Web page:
Taylor-Johnson also manages some dialogue alchemy. By all accounts, the book’s author held unprecedented influence throughout the production cycle and her insistence that certain lines be retained “for the fans” was worked to spectacular advantage. When Anastasia Steele offers up her ridiculous name, for example, which is better suited to a Mills and Boon heroine of the ’70s than today’s Modern Bottom, she does so with a palpable wink. And when Jamie Dornan’s Christian Grey is forced to repeat the dire line “I don’t make love, I fuck!”, you can almost hear the director laughing as she circles the exclamation point in red and writes “lol” in the margins of the screenplay.
The story, though, gives us all of the undulating surprise of the Nullarbor. It would take great creative liberty to excite the book’s flat narrative, and even a team of credentialed screenwriters couldn’t be bothered screwing with a tale whose intensity is driven entirely by sex acts that aren’t even as hot as something you might have seen Michael Douglas administering to much younger women in multiplexes 20 years ago. (Although, I should say, my learned friend A gave a thumbs up to the authenticity of the chesterfield in the dungeon. Even if the sex wasn’t evocative of BDSM practice, the interior design, apparently, was.)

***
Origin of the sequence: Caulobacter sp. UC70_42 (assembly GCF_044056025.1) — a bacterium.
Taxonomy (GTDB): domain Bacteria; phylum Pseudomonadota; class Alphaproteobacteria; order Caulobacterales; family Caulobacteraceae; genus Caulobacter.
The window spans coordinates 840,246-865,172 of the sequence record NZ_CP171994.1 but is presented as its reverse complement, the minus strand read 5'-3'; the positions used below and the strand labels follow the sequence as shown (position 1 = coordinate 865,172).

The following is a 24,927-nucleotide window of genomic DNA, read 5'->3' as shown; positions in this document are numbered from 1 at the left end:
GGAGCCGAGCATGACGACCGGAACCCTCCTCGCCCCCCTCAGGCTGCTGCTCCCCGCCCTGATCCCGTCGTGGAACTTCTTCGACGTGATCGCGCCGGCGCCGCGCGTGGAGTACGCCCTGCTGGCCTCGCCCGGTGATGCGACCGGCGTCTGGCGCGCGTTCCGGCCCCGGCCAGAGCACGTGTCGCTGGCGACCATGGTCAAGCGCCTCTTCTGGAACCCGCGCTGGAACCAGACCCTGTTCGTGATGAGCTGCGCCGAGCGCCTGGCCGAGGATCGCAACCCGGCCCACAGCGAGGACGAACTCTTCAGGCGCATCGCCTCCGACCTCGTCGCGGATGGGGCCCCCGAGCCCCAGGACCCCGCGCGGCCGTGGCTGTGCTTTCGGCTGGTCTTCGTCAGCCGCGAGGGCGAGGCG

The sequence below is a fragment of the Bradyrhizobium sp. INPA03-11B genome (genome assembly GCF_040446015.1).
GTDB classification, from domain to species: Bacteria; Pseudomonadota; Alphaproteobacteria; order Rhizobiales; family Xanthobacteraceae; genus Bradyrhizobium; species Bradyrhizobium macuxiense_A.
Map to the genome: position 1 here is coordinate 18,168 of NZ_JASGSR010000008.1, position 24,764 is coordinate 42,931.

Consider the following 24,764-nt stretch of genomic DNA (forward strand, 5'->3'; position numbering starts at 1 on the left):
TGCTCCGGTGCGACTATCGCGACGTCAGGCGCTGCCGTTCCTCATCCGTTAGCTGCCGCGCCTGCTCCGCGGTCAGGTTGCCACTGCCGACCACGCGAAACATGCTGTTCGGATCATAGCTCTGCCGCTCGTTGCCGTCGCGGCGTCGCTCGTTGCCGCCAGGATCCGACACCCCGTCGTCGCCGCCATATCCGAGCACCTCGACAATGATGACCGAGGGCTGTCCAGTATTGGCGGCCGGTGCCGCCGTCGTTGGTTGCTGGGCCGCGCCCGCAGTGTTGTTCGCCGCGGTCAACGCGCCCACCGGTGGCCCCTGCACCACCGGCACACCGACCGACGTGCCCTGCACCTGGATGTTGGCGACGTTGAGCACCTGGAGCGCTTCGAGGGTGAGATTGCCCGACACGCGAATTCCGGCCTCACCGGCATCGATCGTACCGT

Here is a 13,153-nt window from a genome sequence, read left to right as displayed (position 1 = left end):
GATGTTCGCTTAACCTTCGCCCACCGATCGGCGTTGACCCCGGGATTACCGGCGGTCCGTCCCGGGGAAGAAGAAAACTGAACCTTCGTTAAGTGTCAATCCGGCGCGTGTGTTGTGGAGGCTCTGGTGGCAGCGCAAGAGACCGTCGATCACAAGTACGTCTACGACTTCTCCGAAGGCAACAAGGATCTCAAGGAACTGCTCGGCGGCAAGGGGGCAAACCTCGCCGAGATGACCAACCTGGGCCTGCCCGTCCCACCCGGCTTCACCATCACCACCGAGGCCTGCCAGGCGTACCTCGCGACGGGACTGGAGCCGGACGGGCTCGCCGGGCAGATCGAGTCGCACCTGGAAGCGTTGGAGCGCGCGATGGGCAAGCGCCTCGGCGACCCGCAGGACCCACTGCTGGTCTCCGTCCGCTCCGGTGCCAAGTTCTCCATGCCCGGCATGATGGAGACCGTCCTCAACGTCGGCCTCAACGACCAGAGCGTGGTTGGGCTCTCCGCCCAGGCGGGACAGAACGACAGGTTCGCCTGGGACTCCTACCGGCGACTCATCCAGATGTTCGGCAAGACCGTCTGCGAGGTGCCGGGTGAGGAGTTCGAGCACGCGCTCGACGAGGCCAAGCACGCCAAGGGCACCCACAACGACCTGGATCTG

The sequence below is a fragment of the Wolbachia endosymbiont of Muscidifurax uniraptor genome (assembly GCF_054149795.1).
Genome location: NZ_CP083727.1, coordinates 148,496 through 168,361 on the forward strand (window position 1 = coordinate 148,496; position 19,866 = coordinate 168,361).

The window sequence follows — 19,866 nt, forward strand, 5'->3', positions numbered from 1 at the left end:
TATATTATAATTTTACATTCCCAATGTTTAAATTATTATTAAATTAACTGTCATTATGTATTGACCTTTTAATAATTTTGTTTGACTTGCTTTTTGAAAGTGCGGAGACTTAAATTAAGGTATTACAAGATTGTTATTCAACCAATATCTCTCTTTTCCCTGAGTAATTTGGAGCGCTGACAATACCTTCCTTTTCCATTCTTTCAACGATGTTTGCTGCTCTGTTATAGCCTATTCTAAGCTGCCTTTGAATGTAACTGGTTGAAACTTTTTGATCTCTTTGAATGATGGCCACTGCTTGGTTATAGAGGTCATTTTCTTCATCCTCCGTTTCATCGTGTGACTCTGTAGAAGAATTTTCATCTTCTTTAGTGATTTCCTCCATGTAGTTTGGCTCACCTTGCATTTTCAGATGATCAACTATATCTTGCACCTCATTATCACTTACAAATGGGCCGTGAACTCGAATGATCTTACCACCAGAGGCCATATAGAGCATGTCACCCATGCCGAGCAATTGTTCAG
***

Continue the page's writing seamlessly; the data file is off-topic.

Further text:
What we have is a film with a surplus of visual beauty but a pleasure deficit, and a viewer is left with a feeling not unlike that of having eaten a Quarter Pounder. It looks good but it is neither nourishing nor substantial, and you can’t quite work out why everyone, including you, keeps buying this shit. You know you have been fooled into this purchase of cheap grace and you know that its production relies, somewhere along the chain, on cruelty.